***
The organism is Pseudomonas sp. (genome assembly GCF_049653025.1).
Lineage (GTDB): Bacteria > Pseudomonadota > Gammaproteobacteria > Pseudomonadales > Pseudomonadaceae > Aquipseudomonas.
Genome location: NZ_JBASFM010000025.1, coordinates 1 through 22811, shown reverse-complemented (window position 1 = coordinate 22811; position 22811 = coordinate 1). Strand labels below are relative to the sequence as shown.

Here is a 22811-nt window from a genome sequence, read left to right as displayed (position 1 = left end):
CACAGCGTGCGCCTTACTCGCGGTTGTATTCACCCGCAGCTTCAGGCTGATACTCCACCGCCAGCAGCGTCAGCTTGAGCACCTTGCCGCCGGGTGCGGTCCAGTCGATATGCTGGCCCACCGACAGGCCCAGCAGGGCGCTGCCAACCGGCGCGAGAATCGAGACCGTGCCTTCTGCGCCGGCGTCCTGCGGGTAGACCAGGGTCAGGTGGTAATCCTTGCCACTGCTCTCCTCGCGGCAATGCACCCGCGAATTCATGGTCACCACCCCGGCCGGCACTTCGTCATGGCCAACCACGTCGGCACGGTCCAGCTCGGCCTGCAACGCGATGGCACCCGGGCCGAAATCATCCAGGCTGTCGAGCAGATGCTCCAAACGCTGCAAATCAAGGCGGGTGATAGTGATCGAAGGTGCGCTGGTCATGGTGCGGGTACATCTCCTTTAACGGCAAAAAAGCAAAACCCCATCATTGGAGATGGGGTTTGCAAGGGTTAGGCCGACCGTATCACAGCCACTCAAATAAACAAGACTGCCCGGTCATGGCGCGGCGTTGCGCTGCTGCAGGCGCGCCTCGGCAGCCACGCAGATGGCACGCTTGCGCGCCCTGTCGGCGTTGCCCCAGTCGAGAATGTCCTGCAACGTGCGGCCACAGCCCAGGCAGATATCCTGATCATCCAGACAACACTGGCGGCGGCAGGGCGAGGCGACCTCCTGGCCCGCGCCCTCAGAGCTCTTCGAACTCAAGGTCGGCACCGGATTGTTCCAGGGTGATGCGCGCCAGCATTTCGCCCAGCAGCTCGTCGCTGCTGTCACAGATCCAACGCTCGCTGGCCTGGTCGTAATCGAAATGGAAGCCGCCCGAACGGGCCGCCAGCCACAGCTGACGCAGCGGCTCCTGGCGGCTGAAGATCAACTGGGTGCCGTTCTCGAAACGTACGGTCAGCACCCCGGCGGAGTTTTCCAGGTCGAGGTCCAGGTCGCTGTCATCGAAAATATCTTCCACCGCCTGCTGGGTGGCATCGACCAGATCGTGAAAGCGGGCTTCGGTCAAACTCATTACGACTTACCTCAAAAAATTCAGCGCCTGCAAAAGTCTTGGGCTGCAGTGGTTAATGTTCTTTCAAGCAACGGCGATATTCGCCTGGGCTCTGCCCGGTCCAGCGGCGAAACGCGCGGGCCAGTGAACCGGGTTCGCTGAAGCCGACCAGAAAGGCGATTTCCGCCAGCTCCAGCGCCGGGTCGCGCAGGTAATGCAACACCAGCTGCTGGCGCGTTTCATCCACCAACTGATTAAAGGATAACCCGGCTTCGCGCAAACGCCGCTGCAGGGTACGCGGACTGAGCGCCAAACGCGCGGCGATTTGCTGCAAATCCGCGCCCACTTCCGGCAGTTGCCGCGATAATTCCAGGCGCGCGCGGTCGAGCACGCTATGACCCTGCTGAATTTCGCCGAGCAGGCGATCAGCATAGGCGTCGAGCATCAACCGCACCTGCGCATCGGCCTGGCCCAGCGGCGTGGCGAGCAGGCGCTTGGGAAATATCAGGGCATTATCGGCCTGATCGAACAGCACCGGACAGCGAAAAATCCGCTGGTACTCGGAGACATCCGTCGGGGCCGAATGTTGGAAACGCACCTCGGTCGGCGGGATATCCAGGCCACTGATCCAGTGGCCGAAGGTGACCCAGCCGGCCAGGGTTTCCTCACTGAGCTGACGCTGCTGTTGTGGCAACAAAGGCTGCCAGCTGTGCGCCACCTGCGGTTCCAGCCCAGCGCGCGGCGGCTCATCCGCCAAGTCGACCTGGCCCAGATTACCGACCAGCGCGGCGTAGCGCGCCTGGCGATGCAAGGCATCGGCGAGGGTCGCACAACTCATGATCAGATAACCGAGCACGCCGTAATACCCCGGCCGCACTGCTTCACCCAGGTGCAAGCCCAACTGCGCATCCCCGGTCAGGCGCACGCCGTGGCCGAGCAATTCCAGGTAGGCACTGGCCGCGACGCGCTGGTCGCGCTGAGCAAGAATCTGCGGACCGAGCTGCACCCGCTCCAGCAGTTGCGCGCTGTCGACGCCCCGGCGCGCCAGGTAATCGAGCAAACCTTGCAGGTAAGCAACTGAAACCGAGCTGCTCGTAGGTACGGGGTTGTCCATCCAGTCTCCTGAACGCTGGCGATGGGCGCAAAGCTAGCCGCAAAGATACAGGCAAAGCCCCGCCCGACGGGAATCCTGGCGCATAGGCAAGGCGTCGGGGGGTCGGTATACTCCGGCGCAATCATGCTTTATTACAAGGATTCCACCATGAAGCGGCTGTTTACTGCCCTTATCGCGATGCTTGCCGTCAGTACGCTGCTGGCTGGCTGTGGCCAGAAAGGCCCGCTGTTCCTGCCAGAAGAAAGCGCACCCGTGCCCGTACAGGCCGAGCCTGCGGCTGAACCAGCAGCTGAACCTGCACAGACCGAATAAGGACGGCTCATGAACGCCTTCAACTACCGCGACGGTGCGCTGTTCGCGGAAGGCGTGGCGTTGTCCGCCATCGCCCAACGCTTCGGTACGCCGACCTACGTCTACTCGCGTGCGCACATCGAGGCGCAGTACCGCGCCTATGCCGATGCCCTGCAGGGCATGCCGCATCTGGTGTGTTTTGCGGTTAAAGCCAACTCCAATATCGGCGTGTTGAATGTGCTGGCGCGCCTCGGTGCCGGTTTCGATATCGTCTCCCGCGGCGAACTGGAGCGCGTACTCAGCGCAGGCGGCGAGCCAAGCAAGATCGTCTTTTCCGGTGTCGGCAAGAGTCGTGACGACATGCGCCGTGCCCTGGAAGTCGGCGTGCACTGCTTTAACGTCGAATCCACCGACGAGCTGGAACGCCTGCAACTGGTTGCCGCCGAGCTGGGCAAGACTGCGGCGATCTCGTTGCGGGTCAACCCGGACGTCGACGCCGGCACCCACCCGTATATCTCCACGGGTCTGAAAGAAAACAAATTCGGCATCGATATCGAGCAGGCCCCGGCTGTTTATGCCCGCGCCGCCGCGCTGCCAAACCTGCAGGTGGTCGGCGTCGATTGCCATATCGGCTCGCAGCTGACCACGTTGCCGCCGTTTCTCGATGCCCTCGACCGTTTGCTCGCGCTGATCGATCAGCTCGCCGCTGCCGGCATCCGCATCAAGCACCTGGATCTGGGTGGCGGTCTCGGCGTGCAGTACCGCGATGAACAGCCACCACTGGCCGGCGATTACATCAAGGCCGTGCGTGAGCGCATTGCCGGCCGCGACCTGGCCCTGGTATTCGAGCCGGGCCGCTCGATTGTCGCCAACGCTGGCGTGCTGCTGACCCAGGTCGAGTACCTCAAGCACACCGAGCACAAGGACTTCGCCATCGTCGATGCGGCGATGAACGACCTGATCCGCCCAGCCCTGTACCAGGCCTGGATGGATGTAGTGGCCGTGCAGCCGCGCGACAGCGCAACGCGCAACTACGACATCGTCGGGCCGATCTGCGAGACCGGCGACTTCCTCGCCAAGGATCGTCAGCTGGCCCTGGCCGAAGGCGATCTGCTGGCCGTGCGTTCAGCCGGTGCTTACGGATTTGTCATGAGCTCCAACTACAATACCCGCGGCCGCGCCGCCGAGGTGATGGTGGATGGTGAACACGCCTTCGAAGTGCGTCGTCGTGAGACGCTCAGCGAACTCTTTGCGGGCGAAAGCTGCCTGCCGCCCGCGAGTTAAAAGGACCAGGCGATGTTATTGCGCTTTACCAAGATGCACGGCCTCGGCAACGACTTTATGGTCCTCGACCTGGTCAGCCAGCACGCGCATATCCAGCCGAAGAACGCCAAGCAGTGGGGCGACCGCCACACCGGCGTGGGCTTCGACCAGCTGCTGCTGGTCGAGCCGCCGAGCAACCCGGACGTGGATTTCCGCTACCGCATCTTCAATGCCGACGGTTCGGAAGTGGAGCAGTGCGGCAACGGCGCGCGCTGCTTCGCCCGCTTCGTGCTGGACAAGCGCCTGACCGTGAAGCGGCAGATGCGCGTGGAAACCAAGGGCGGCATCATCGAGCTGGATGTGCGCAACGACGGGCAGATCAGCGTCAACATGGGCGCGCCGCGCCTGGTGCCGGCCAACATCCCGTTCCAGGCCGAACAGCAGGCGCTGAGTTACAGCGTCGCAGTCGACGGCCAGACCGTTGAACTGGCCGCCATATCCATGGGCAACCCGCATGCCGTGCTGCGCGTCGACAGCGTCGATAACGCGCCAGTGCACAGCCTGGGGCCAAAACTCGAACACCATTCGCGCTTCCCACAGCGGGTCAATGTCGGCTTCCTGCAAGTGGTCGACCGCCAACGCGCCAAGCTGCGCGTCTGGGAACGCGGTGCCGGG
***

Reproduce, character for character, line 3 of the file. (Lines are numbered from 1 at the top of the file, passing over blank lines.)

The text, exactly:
Genome location: NZ_JBASFM010000025.1, coordinates 1 through 22811, shown reverse-complemented (window position 1 = coordinate 22811; position 22811 = coordinate 1). Strand labels below are relative to the sequence as shown.